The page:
Most of Australia's major banks are being targeted by some potentially catastrophic malware on customers' Android smartphones. Android/Spy.Agent.SI, as it's been named, locks users' phones when they open a banking app, redirecting them to a phishing server masquerading as the bank's official site.
Business Insider reports the research from ESET says that Android/Spy.Agent.SI is targeting major banks within Australia. Westpac, Bendigo Bank, Commonwealth Bank, St. George Bank, National Australia Bank, Bankwest, Me Bank and ANZ Bank are all listed as under threat.
The malware is distributed through infected apps, which then ask for device administrator rights and are allowed access by unsuspecting users into nearly every corner of the Android operating system. From there, Android/Spy.Agent.SI can monitor a device's phone number, text messages and IMEI data, and can act as a middleman to any banking apps already installed on the phone.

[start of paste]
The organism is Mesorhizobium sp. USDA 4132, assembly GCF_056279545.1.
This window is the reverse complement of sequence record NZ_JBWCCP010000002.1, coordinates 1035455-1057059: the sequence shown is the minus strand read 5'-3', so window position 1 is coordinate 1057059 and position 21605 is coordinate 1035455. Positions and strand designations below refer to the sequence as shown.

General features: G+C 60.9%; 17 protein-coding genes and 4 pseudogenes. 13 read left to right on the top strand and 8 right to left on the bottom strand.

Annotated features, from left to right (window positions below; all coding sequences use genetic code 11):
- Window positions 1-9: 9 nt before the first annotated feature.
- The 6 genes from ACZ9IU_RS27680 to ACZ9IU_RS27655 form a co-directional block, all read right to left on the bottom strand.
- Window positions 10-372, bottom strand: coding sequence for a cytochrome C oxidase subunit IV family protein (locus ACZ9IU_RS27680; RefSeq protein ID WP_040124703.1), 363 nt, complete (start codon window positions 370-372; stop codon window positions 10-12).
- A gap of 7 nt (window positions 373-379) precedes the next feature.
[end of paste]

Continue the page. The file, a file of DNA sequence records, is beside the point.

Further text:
When a banking app is launched, the malware locks any back or home buttons, preventing users from exiting the app until login details are entered — into the fake simalcrum of the sign-in screen overlaid on top of the legitimate app itself. Any two-factor authentication systems are dealt with through the malware's access to Android text messages, and those authentication messages are deleted once access is surreptitiously granted.
“This is a significant attack on the banking sector in Australia and New Zealand, and shouldn’t be taken lightly,” says Nick FitzGerald, Senior Research Fellow at ESET. “While 20 banking apps have been targeted so far, there’s a high possibility the e-criminals involved will further develop this malware to attack more banking apps in the future."